And that is just George. His mother, brother and sister hold similar contracts. His father and grandmother made settlements with Aviva some years ago which, he says, he is forbidden for legal reasons to discuss.
His lawyer, Lecoq Vallon – a specialist in financial claims – says that he has “around 30 other clients” who also have “known price” contracts written by the insurance company, Abeille Vie, which was swallowed up, ultimately, by Aviva. “There are new ones coming out of the woodwork all the time,” he said.
Other French insurance companies wrote similarly bizarre contracts. Why such bizarre deals should have been offered is unclear. They were always a risk. They became calamitous once the digitalised world made it simpler for clients to follow market movements.
Other companies have paid large sums to buy out the time-bomb contracts. Aviva France has mostly refused to do so. George has therefore made no money – so far – from his magic contract. In fact, he says, it costs him a great deal of money to pursue his claim.
“Every week I deposit a dossier with Aviva in which I tell them how I want them to re-invest my money. To make sure they can’t say they have never received my instructions, I fly from Geneva to Paris to lodge them myself or I employ a court bailiff to do so. That cost me an average of €1,000 a week. Apart from that, there are legal and other costs.”
George says he therefore has to “work very hard” to earn enough money to assert his right to become, one day, a very wealthy man. He is a partner in a hotel project and another real estate investment in Switzerland.
Swiss banks have decided, after examining his Aviva claim, that George, at 25, is an excellent credit risk. They have even lent him – and this is where the story becomes even more bizarre – just under €20m to add to the value of his Aviva contract.
The original document allows George to top up his fund whenever he wants. He can then bet that money on “known winners” too. This makes the €1.2bn figure for his potential worth in five years’ time a gross understatement.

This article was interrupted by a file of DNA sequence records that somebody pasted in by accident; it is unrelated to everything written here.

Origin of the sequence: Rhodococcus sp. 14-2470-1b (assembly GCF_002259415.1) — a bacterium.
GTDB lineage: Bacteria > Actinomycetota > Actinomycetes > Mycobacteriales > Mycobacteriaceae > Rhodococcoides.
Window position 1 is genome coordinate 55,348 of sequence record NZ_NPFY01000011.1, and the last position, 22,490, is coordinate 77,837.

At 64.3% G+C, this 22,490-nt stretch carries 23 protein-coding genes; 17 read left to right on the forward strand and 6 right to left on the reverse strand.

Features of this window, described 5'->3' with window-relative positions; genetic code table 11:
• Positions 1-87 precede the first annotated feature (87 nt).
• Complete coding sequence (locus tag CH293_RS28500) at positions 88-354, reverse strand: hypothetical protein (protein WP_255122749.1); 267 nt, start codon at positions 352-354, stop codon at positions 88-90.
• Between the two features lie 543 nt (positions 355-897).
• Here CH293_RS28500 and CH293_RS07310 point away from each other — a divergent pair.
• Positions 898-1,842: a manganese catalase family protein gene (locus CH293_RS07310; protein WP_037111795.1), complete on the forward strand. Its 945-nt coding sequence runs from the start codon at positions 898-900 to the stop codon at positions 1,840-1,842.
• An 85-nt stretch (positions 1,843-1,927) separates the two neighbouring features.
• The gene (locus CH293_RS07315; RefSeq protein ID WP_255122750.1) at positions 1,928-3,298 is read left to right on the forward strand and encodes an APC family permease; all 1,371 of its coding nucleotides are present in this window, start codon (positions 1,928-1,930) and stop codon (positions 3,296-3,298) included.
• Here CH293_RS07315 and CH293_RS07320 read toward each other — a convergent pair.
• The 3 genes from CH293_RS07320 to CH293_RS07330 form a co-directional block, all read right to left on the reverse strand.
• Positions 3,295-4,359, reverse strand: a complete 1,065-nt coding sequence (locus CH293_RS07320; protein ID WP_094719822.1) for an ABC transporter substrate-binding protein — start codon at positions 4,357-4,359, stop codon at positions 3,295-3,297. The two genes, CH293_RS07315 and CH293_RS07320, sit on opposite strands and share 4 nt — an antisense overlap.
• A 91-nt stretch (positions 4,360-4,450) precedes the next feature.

Although he declines to admit it in so many words, this ratcheting up of the claim is part of a war of nerves – a multi-billion euro game of chicken – which George is waging against Aviva. So was his decision to buy shares in both Aviva and the company’s likely new acquisition, Friends’ Life.
He appeared like the ghost of Christmas Future (Christmas for him, that is) at the AGMs of both companies in London last month. Neither company was amused.
In off-the-record comments to the French press, Aviva officials have accused George and his family of acting aggressively and like “speculators” or predators, rather than a normal life insurance contract holders. This, in essence, has been the basis of their case in the French courts – a case which has been rejected over and over again.
Does Aviva not have a point, we asked George. He may be legally in the right. Does he not put himself morally in the wrong by placing hundreds of thousands’ of other people’s pensions as risk?
“Look,” he said. “The first point is that Aviva has never approached me with any kind of offer. Never. It is they who have refused to face up to their legal and financial responsibilities .”
So if Aviva made a reasonable offer – say the €150m that he now reckons his original investment to be worth – would he be ready to renounce his contract?
“Aviva’s big problem is that I am 25 years old,” he said. “I have another 50 years of life expectancy and another 50 years in which I could benefit from my contract. That is the problem that Aviva has with me.”
The war goes on.